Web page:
Canada is an important trading partner of Jamaica and other CARICOM member states in goods and services. With Canada and some CARICOM member states being former colonies of Britain and members of the Commonwealth, trade between them dates back over centuries. Canada and CARICOM both have in common the USA as a principal trading partner because of proximity and history. Developments in US-Canada trade relations, therefore, are of interest to us in Jamaica and the Caribbean.
In 2017, export of goods between the United States and Canada was valued at US$582.4 billion. The US exported US$300 billion to Canada and imported US$282.2 billion, giving it a surplus of US$17.5 billion. The US also had a surplus in trade in services valuing US$25.9 billion. Seventy-five per cent of Canada’s trade is with the USA.
In 1987, Canada and the USA concluded the US-Canada Free Trade Agreement. In 1992, Canada, USA and Mexico concluded and signed the North American Free Trade Agreement (NAFTA). It was ratified in 1993. The general assessment is that while there have been some difficulties arising in NAFTA, specifically with agriculture and motor vehicles, it has been beneficial to the three countries, with trade valuing in excess of US$1 trillion.
The annual North American Leaders Summit, known as the Three Amigos Summit, commenced in 2005 and enabled discussions on security, trade and other issues of importance to the three countries. The last summit was held in 2016.
Candidate Donald Trump was very critical of NAFTA, describing it as a bad agreement not in the interest of the USA. Initially, his criticisms targeted Mexico, with which the US has a trade deficit and from which migrants come to the USA. With the election of President Donald Trump, the Three Amigos Summit has not been held.
President Trump has insisted on renegotiating NAFTA, and this commenced in mid-2017. While some progress has been made, work on key issues has not been encouraging. It is not clear whether the negotiations can be completed this year.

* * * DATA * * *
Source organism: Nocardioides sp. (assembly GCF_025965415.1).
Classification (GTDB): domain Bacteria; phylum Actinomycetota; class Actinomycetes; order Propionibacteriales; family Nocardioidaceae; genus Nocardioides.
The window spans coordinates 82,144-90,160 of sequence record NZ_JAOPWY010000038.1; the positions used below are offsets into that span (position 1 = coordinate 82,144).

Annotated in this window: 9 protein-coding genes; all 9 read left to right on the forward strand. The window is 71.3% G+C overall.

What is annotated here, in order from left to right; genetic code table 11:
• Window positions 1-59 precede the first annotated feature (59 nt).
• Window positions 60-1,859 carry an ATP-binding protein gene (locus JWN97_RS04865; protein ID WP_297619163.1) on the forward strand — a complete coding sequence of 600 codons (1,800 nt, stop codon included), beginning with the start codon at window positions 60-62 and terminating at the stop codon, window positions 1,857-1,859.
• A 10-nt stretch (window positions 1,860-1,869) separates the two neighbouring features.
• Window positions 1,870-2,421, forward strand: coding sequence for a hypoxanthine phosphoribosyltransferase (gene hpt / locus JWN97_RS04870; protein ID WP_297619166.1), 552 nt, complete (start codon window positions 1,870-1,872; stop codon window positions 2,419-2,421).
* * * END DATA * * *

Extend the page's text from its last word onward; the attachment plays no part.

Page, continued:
The US relationship with Canada began to sour as the NAFTA negotiations stalled and President Trump imposed tariffs on steel and aluminium imported from Canada citing national-security concerns. Canada retaliated by imposing tariffs on a range of goods imported from the USA and initiated dispute-settlement consultations at the WTO.
The relationship further deteriorated following the Group of 7 Summit, with President Trump criticising Prime Minister Trudeau and withdrawing from the summit communique. Canadians are rallying in defence of their country and prime minister.
In his Cabinet reshuffle on July 18, Prime Minister Trudeau made it clear that Canada has to advance its efforts to diversify its trade and reduce its reliance on the US market. The prime minister has appointed Jim Carr as minister of international trade diversification, a new title. It will be recalled that Conservative Prime Minister Stephen Harper was focused on finding new markets and negotiating free-trade agreements.
The Comprehensive Economic and Trade Agreement with the EU was negotiated under Harper. Canada also joined the Trans-Pacific Partnership which was concluded without the USA and signed in March 2018.
Canada has been negotiating trade agreements with India, Japan, Singapore, and Morocco and is in discussions with China, MERCOSUR (Argentina, Brazil, Paraguay and Uruguay) and Thailand, among others. A trade agreement was also being negotiated with CARICOM, which was not concluded.
In the 1930s, Canada championed a strengthened trade and economic relationship within the Commonwealth. This unravelled because of scepticism from at least one Canadian prime minister and lack of interest from Britain preferring to join the European Economic Community. Now with Brexit and a greater focus on the Commonwealth, some analysts are seeing the 53-member group as an untapped resource for Canada. It seems, though, that Canada does not have great enthusiasm for fostering intra-Commonwealth trade.
Canada has not traditionally viewed CARICOM as a significant trading partner. It is unlikely that Canada will accord priority to reviving the 2009-2016 trade negotiations with CARICOM. It will want to prioritise negotiations with the larger markets.
CARICOM continues to trade with Canada under the 1986 Canada-Caribbean Trade Agreement. The Canada-CARICOM meeting at the Summit of the Americas and the invitation to CARICOM for the G7 Summit show that there is still room to strengthen the relationship between CARICOM and Canada on economic, environmental and social issues. With the USA seemingly withdrawing from the global stage, Canada could be seeing a greater role for itself.
The lesson for the Caribbean from the Canada-US trade relationship is that although the US remains a near and large market, CARICOM countries should seek to maintain and better utilise access to existing markets, such as Canada, and seek new markets. The USA has a trade surplus with CARICOM of more than US$4.6 billion, but this does not guarantee that the current US administration, with unclear/shifting trade policies, will continue to be sympathetic to the development needs of the region.
I do hope that the US will renew the Caribbean Basin Initiative, which comprises the Caribbean Basin Economic Recovery Act and the Caribbean Basin Trade Partnership Act.